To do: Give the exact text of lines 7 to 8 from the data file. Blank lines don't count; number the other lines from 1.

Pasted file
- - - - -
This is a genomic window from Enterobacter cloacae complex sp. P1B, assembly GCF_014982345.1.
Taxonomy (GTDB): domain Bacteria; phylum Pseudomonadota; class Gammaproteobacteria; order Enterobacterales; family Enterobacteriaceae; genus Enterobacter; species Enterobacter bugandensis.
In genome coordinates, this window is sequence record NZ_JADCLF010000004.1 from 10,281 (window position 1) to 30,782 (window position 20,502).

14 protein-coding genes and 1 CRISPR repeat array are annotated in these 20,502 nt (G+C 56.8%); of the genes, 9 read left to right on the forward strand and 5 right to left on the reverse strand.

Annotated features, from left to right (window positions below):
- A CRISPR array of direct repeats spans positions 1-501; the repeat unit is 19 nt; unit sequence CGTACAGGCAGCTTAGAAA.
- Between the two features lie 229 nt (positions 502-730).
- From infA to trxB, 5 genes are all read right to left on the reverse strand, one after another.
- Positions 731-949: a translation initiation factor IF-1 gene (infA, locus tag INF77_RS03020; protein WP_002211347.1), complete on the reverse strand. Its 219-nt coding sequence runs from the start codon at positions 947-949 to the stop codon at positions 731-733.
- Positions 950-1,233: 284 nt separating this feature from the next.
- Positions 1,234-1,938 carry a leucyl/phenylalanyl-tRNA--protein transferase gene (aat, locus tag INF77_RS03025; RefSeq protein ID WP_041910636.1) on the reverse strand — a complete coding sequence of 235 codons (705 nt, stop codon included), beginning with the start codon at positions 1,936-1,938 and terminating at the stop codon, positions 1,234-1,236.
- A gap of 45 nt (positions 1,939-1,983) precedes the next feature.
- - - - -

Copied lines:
- Between the two features lie 229 nt (positions 502-730).
- From infA to trxB, 5 genes are all read right to left on the reverse strand, one after another.